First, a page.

The UNESCO World Heritage Site of Cahokia Mounds was once a centrally located hub of Indigenous civilization. Located just outside of present-day St. Louis, in 1200 AD it was larger than London, rising and falling before the European conquest of the Americas. Similarly, the Kansas City Indian Center (KCIC) is a focal point of Indigenous activity serving metro area residents.
“Center of the Universe” is a community arts project exploring ancient urban Midwestern cities, the stories of Indigenous people living in Kansas City today and celebrating contemporary urban Indian identity. It is a collaborative effort between dancer/choreographer Maura Garcia and members of the KCIC community. It will take place over seven, half-day sessions during the spring of 2016.
During the first part of the project, Maura will spend 2 weeks at the Smithsonian National Museum of the American Indian as a fellow in the Artist Leadership Program. Her research of ancient, Midwestern mound-builder art will be the foundation of the project, which will include discussions of ancient and modern Native urbanity, research of tribal and family migration stories and participants’ places in the world via these perspectives.
The first sessions will be dedicated to learning arts techniques grounded in Indigenous aesthetics. As a dancer/choreographer, Garcia will lead the movement-based sections. She has also enlisted the aid of local Native artists of different disciplines to work with the group. Guest workshop facilitators include include Jimmy Beason, Baron Hoy, Rikki Kluber, Scott Lemmon, Luke Swimmer and Julia White Bull. The guest artists, along with Garcia and participating community members will form the Center of the Universe project team.
During the following sessions, the project team will revisit their research. Team members will reflect on this information and their newly learned techniques and decide how they would like to express their thoughts and experiences with the public. Garcia anticipates that team members will express themselves differently and she will facilitate a cohesive presentation format for the final product. Elements of the performance may include dance, spoken word, paintings, beadwork, storytelling and singing.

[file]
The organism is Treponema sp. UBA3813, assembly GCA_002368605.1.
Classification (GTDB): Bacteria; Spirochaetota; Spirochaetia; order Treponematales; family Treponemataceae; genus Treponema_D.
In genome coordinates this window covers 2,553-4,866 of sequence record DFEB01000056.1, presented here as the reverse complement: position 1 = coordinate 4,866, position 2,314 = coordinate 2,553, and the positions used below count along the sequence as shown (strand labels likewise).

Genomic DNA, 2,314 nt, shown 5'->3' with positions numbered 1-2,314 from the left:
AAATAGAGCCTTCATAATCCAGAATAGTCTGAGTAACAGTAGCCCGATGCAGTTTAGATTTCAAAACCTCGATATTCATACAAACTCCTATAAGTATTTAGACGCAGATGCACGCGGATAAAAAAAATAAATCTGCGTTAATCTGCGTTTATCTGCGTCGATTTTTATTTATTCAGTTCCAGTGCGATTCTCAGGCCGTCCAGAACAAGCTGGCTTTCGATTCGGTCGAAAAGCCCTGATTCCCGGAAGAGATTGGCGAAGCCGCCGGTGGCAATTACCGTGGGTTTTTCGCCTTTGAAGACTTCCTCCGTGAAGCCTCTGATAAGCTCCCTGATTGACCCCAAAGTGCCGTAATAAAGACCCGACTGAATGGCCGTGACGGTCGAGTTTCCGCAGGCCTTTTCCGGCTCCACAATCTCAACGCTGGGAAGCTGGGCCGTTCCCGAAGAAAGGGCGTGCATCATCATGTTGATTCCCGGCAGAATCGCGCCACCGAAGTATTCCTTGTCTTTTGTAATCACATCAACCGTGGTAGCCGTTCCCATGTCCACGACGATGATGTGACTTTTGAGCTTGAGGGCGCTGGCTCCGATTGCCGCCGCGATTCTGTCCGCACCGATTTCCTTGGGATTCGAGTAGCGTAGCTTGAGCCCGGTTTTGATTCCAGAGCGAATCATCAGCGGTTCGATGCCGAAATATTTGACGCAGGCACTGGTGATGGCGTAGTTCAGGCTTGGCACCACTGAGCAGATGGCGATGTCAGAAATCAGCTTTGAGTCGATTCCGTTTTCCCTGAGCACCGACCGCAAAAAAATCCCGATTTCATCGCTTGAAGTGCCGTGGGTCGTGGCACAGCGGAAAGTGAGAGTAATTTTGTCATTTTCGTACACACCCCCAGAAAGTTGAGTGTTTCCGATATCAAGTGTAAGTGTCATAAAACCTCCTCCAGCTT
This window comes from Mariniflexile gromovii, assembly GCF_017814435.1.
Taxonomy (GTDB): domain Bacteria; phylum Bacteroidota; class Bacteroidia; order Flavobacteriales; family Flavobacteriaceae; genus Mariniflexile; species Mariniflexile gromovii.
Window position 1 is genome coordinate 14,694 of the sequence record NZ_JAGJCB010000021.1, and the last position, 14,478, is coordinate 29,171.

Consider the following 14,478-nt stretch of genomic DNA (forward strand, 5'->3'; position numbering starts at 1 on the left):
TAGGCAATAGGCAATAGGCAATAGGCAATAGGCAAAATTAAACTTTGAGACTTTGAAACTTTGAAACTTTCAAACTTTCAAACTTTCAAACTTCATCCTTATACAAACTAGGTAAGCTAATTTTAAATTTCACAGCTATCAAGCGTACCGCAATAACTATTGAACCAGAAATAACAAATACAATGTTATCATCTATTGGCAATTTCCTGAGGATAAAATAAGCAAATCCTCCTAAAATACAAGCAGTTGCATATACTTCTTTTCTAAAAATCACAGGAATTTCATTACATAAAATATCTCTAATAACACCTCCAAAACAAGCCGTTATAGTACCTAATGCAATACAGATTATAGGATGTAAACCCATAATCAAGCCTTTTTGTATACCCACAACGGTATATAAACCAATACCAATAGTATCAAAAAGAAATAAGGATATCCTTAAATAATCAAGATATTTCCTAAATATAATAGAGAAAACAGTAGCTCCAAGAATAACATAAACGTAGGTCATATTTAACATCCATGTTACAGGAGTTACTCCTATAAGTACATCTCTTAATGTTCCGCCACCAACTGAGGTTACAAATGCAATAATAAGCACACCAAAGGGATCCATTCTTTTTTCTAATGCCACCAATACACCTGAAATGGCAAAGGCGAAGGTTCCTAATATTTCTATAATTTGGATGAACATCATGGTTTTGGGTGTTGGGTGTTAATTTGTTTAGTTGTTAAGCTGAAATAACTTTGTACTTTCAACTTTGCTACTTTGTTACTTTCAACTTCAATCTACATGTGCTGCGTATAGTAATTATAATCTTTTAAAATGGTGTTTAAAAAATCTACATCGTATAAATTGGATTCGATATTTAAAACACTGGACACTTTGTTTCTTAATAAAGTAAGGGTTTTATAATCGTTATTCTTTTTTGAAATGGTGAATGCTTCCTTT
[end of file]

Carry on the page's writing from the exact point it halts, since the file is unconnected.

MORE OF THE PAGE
By incorporating visual and conceptual elements from mound-builder art, as well as from each team member’s tribal tradition(s), the group will create a unique urban, Midwestern, Indigenous aesthetic. This aesthetic will be used to generate the components of the final product. Examples could include any of the following: design patterns on a ancient vessel translated into choreography, the creation story-telling cadence of a team member’s mother transformed into a rhythmic beat, the migration route that a family took to Kansas City transformed into a collage.
During the final work sessions the project team will design, create and practice the components of the “Center of the Universe” in preparation for the culminating production. The celebration and all on-site project activities will take place at KCIC.
Negotiating Native identity, culture and one’s place in the universe is a common challenge. Through this project, team members will explore their identity and be empowered to define and express themselves. Ensuing discussion of issues that arise can powerfully affect children, youth, adults, elders, their families and, in turn, the entire community.
Support for this work is provided by the National Museum of the American Indian Artist Leadership Program and by a Rocket Grants Projects Award, a program of the Charlotte Street Foundation and the Spencer Museum of Art at the University of Kansas. Rocket Grants Funding is provided by the Andy Warhol Foundation for the Visual Arts. Space and in-kind support provided by the Kansas City Indian Center.